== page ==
By Maureen Gilmer, IU Health senior journalist, email@example.com
She’s a tiny little thing with big hazel eyes that seem to take in everything around her.
A ventilator helps her breathe, but her mom and dad pray for the day when the tube will come out and 10-month-old Adah Maust will be able to smile and laugh again.
Adah, the daughter of Ethan and Jordan Maust of Carmel, is recovering today nearly two weeks out from a multivisceral transplant at Riley Hospital for Children at IU Health.
Born with a birth defect called omphalocele, the infant’s intestines were protruding outside her belly. She also suffered a congenital anomaly to the intestines that left her with multiple areas of stricture or narrowing and incomplete formation. She couldn’t eat or drink by mouth, relying on a tube for nutrition.
A multivisceral transplant – involving stomach, liver, pancreas, small and large intestine – was determined the best bet for her long-term quality of life.
It was a far cry from the early days after her birth when her parents thought her condition could be treated relatively easily. When that proved impossible, they transferred her to Riley, where she was placed in the care of Drs. Alan Ladd and Charles Vanderpool, co-directors of the intestinal rehabilitation center at Riley.
Together, the physicians managed her nutrition and growth, while consulting with transplant surgeon Dr. Richard (Shane) Mangus on her viability as a transplant candidate.
Adah’s parents received the call they’d been waiting for May 3. A match was found.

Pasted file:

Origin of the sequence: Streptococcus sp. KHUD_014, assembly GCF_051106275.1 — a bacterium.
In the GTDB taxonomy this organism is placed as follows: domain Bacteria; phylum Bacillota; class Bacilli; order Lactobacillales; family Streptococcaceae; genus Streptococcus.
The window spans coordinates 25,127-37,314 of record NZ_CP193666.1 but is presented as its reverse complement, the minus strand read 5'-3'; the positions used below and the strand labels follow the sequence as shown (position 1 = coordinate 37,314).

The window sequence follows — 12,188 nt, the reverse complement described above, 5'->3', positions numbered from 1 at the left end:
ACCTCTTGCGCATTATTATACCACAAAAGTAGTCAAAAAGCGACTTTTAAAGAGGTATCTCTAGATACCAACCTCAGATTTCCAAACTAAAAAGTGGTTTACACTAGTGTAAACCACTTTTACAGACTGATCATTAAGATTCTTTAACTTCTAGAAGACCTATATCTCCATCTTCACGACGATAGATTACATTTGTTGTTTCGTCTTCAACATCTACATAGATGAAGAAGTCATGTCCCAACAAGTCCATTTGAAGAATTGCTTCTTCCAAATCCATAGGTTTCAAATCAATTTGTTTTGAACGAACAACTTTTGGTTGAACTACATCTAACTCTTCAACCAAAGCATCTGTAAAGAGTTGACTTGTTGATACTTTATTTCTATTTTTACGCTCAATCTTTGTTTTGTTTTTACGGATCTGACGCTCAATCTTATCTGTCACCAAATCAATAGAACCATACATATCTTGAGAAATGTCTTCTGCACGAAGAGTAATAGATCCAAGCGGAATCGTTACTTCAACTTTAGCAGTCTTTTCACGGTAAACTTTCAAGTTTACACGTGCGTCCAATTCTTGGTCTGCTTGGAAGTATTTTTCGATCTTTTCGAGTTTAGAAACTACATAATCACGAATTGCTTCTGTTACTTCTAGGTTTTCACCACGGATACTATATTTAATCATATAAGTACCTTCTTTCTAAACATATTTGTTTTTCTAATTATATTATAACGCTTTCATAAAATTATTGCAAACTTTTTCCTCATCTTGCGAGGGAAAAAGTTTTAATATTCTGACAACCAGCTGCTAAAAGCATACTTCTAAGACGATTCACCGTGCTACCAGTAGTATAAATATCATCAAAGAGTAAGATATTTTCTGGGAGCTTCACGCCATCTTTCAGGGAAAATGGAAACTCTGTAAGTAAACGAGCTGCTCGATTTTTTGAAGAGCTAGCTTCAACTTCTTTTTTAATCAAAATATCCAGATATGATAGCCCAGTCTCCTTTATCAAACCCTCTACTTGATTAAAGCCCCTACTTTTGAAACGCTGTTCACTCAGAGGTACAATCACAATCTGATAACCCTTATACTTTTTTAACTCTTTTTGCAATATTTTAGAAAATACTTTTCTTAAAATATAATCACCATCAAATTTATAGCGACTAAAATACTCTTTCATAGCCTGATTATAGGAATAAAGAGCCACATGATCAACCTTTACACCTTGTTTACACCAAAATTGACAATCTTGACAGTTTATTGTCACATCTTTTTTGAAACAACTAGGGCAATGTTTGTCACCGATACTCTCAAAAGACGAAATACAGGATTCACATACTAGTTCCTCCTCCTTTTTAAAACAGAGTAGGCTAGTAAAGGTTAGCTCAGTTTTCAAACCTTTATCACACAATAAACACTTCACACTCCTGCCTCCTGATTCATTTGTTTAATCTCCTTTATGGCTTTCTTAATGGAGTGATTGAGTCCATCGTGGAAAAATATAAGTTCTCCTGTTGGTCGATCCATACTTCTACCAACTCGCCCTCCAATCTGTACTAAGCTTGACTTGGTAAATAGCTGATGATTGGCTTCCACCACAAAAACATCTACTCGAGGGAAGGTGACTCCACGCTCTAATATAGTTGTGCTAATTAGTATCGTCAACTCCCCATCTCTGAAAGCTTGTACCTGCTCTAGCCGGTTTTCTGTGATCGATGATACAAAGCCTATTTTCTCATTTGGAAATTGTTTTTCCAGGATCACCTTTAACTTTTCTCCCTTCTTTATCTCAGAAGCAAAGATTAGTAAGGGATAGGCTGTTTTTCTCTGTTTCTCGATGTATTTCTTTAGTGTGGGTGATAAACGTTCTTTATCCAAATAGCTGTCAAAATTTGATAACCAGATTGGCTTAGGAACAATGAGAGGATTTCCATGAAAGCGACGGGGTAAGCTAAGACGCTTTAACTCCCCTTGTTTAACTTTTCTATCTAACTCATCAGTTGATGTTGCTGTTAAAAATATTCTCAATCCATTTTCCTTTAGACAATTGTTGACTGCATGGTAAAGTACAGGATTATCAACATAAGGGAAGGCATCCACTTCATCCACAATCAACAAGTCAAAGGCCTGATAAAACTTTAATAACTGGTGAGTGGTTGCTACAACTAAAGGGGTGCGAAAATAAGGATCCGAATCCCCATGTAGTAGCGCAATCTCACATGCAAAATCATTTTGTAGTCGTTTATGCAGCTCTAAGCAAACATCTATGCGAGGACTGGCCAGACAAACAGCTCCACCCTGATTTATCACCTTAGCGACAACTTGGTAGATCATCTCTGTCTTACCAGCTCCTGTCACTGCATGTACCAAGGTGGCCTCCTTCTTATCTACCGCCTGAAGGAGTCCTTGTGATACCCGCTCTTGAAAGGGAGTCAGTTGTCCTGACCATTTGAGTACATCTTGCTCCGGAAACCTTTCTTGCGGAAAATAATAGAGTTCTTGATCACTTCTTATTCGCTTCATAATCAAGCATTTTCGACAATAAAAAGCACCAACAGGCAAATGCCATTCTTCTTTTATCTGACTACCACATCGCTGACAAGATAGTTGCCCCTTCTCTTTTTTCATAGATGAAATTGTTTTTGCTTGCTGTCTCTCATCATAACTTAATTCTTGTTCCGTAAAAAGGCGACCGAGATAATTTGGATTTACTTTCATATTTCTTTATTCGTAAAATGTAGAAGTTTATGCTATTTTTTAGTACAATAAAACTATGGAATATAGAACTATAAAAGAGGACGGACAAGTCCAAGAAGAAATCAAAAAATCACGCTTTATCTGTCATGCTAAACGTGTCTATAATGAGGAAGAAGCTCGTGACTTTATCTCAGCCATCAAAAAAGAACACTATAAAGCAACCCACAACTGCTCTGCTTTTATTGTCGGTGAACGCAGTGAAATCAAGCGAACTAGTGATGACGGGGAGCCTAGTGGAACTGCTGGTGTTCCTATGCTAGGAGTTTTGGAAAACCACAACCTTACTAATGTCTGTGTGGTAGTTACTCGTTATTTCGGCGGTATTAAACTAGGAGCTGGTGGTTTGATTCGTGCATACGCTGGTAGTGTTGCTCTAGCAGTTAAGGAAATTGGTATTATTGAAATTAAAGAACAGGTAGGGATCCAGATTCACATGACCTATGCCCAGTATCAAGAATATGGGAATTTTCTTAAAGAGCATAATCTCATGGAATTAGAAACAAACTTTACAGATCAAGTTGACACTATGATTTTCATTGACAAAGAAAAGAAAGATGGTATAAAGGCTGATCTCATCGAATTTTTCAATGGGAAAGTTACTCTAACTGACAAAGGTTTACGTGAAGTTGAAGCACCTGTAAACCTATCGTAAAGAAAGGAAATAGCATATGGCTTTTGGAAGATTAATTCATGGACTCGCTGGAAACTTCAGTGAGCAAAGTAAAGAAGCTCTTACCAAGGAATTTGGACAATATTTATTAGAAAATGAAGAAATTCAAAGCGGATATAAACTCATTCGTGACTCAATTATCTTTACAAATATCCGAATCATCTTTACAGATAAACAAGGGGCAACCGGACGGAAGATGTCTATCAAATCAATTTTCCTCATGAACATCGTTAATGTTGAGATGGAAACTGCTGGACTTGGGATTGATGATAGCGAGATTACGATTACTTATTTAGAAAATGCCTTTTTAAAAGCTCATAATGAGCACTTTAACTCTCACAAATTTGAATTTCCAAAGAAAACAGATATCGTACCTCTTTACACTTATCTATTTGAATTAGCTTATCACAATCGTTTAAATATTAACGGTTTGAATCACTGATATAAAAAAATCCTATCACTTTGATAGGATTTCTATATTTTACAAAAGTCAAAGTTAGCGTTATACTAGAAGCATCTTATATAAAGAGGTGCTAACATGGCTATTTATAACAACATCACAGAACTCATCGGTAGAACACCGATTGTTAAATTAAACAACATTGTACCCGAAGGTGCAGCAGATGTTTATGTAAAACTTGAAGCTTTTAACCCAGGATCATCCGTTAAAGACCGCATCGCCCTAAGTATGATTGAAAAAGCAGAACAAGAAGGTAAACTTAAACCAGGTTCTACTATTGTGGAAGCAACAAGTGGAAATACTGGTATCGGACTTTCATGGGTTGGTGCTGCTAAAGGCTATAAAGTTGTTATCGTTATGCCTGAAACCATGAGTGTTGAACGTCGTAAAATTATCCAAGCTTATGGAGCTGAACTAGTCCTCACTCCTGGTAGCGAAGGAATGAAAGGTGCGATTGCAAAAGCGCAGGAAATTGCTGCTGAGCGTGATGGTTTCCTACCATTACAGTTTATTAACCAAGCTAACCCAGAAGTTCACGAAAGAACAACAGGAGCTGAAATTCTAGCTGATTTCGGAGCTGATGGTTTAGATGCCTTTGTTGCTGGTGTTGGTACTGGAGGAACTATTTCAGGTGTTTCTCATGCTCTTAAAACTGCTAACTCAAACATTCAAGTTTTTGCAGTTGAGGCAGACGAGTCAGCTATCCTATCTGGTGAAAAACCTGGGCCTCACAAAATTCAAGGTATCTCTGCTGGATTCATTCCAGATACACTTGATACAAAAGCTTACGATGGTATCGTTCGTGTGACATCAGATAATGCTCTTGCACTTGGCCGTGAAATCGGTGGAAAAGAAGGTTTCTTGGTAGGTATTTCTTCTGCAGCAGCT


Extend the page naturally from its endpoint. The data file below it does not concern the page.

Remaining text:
Dr. Mangus and the transplant team worked through the early morning hours of May 4 to complete the complex transplant, beginning at about 1 in the morning. By 9 a.m., they were finished, but it would be another few hours before Jordan and Ethan could see their baby girl.
“It was a really long night,” Jordan said. “But she’s doing well.”
She and her husband take turns staying with Adah at Riley while the other cares for their 2-year-old at home. While it’s hard seeing her daughter on the vent, Jordan has been comforted by the care Adah receives.
“A lot of the nurses on the ICU floor especially know how to comfort babies,” she said. “They’ll rub her forehead and she likes this little comfort bear on her face. They hold her hands. It’s really sweet to watch.
“They even take care of us,” she added. “They make sure we get out for a walk every day and that we’re eating.”
Dr. Mangus has been in daily to check on Adah, who continues to be sedated while on the ventilator.
“Her transplant went very well,” the surgeon said. “She is having a slow, but steady recovery.”
Adah is at high risk for immunologic complications because of an underlying immune deficiency, he said, but he continues to be optimistic, despite the long road ahead.
Jordan is looking ahead as well, strengthened by her faith.
“It’s a bumpy road for transplant and we’re aware of that,” she said. “It’s a long road, but hopefully this will give her a chance at having a pretty normal life, something we didn’t have the possibility of when we got her diagnosis.”
To an outsider, it might seem unusual to perform such a complex transplant involving multiple organs on a baby, but Dr. Mangus said he has performed several in children younger than 1.
“They have done particularly well,” he said, “with low rejection rates and good growth and development. Many of them are now teenagers.”
While Adah is expected to be hospitalized for several more weeks, her parents are hoping she will be home in time for her first birthday this summer.
What a party that will be, and Jordan can’t wait.
“She might actually be able to eat cake for the first time!”